Our experience is that the forecasts are fairly accurate, but almost always overstate the wind.  Of course, this is only true if they haven’t understated it; you take your chances betting on Environment Canada being conservative with their wind forecast.  Another thing  to remember is that the forecast is for the strongest wind in the forecast area over the forecast period, which is not necessarily the part of the strait you are planning to transit.  We’ve also noted that strong summertime SE winds usually don’t last for more than a day, and while NW’ers can and do set in for prolonged periods when the weather is warm, this isn’t the norm either.

Lastly, Georgia Strait is not really that big.  Given a good window, most boats are rarely more than 2 or 3 hours from shelter, and usually far closer.  In addition, there are lots of places to stop in most areas of the strait, many of which are worthy of being destinations in their own right.  So, enjoy the strait and all it has to offer – we are lucky to have such a beautiful body of water in which to learn our craft right on our doorstep.

Whiskey Golf

Whiskey golf is an annoying military area right on the rhumb line between Nanaimo and Pender Harbour, and is marked on all Canadian charts of the region.  It is used by the Navies of a few countries, predominately Canada and the USA, to test fire torpedoes.  If you enter it while it is active, not only will you be putting your vessel at risk of being torpedoed (they’re not armed with explosives, but that’s probably academic for most of us), you will earn the wrath of the military and be the day’s entertainment for all those listening on VHF 16.  To avoid all of this unpleasantness, simply monitor the VHF weather channels – they will tell you if area WG is open or closed.  You can also try VHF 10 to talk directly to Winchelsea Control.  Unfortunately, it is hard to make plans for transiting this area in advance as they don’t usually broadcast future usage dates.  We try to transit the area on a weekend – while this is no guarantee, the Navy seems to like days off as much as the rest of us, especially Sundays.

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The Great Debate – Reef at the Mast or in the Cockpit?


Everything on a boat – any boat – is a compromise.  Reefing systems are no exception.  When we started sailing, reefing sounded so complicated that I decided that we just wouldn’t go out in conditions that required it.  That plan worked for our first trip – the delivery to our home port.  I learned how to reef on our second outing when we beat into a wall of wind in Indian Arm.  It wasn’t so difficult, except that our leeward rail was well under water and it was hard to find a reasonable place to stand.  The next year, we bought a new main with a much needed second reef point, and I got it in my head that reefing from the cockpit would be fantastic.  I installed single line reefing for both reef points, and set out for our annual cruise.  I was never really satisfied with it though.  There was tons of friction in the system, it was hard to pull the foot of the sail tight, and the massive length of line that ended up in the cockpit was a pain.   Shaking a reef out was no picnic either, with friction again making everything a massive grunt.   I didn’t get a lot of time to perfect the system though as we sold that boat the next fall and moved up into a new boat.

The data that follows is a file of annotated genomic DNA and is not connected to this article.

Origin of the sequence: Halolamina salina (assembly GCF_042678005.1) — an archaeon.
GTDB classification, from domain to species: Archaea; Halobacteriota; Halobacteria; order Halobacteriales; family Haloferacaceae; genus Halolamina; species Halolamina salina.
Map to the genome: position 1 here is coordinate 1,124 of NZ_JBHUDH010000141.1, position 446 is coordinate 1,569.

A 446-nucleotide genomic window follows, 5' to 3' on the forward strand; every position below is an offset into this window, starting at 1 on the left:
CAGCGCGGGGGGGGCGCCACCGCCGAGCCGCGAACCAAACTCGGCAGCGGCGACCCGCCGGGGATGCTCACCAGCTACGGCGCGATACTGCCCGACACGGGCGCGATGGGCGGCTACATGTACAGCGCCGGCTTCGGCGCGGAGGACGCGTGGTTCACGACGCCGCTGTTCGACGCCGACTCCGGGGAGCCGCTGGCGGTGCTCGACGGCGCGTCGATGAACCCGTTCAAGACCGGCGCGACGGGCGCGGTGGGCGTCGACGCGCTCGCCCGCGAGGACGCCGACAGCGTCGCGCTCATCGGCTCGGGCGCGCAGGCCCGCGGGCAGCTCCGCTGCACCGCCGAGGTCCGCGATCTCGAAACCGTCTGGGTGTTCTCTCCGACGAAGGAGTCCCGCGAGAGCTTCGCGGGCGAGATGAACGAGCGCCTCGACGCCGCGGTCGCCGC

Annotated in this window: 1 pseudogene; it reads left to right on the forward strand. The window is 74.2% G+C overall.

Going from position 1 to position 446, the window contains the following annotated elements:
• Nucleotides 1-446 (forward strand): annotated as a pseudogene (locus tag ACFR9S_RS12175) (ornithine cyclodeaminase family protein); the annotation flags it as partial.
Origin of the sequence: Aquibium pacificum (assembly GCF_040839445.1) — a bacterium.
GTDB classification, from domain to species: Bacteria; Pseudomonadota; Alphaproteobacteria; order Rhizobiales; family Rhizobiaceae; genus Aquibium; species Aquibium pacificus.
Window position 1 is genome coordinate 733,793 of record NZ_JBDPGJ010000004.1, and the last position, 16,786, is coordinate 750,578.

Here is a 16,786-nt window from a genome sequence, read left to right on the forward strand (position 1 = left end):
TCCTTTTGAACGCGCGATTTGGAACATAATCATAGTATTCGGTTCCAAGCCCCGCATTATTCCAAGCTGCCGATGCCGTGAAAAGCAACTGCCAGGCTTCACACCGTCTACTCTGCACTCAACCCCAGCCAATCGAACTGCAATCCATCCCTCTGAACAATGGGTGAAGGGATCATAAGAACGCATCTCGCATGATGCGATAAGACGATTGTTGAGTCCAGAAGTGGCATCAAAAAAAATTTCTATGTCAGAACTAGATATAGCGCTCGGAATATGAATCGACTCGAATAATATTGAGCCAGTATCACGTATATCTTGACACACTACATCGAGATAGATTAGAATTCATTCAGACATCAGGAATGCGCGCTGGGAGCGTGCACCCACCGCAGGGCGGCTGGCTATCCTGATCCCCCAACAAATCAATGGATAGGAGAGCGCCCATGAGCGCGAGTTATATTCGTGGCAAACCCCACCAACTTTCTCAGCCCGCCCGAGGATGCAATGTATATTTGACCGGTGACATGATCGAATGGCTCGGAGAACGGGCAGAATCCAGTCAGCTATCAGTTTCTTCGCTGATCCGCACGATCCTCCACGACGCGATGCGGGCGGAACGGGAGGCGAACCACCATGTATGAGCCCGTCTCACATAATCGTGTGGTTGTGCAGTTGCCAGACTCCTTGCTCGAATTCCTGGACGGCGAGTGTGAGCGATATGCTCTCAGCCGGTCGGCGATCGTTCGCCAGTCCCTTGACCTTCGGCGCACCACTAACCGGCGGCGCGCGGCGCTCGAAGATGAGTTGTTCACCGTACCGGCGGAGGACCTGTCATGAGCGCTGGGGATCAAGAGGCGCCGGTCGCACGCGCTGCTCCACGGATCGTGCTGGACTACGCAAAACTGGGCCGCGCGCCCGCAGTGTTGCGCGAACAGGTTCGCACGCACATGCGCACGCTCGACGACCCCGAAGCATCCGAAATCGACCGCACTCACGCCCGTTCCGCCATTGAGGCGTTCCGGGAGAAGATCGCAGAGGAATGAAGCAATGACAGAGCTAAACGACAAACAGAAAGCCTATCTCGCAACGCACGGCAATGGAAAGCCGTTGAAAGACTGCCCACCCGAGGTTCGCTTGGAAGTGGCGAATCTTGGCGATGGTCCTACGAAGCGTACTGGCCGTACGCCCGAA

Our mariner had all of the reefing lines and halyards at the mast.  There is a lot of merit to this system.  It’s simple, has minimal friction, and with reefing horns on the boom, only required that I easy the halyard, harden the tack outhaul, and then re-harden the halyard.  If you have to leave the cockpit in weather, the mast is a relatively safe place to work.  Raising and lowering the main is easily accomplished by a single person with very little winching required, and the mess of lines is both smaller, and in an easy. manage location.  These benefits, for years, kept me in the “keep it simple” camp as a strong advocate for the mast reefing.

I have many friends in the other camp.  They have, or have crewed on, boats with all of the applicable lines lead aft.  Their argument is simple – why would you want to leave the security of the cockpit just when the weather is kicking up?  Sure there is friction, but leaving the cockpit is a safety issue.  Whenever the issue has come up (surprisingly often in my circle of friends), I was often the lone defender of the simplicity and ease inherent in having the halyards and reefing lines at the mast.  Now I’m not so sure.


My doubt started on a voyage from Jedidiah Island to Comox one dark and stormy night last summer –  a distance of about 35nm.  The forecast was for following winds of 20 to 25 kts overnight, falling to light the next morning.  Given that we hate motoring and don’t mind a sail in the dark, the choice to leave in the evening was simple.  At first, the sail was quite mellow, with the boat moving easily under full sail.  At about 10 pm, I went up to put in the first reef as the wind picked up to its forecast strength.  It wasn’t completely dark yet, and I accomplished this with a minimum of bother.  By midnight, the seas and wind had built and we were regularly hitting speeds of over 7 kts, surfing down the waves in gusts of 30 kts.   There was no moon, and a spectacular silent lightning storm threatened us in the east.  To add to the drama, hitting floating logs while boating in Georgia Strait is a real concern, and at our speeds, a collision could cause significant damage.  We needed to slow the boat down.

This time, reefing the sail wasn’t so routine.  To preserve Lori’s night vision, I donned a headlamp and went forward tethered to a jackline.  I couldn’t see Lori at the wheel, and she couldn’t see me at the mast.  Even tied to the mast, the work at the mast was unpleasant as the boat rolled in the waves.   Needless to say, I was happy to crawl back into the cockpit with our speeds at a far more manageable 5 to 6 kts.

My experience that night stayed fresh for a while, but still unconverted.  However, our current boat is giving me new data to work with.  Palomita came rigged with two line reefing lead aft for both reefs.  We decided to replace the lines, but keep the system as is to give it a good trial before changing anything. So far, it’s been good.  Put a reef in and and shaking one out is a chore, but the two lines minimize some of the issues we had with single line reefing.  With the bigger sail, having a winch available to grind the sail down is a bonus.   It might keep us in the cockpit, but it isn’t as quick or effortless as our old system meaning we might be inclined to push the boat longer without reefing, or wait longer to take one out.   Is it better than reefing at the mast?  I still don’t know.   I need more time, and at least one more dark and stormy night sail before forming a firm opinion.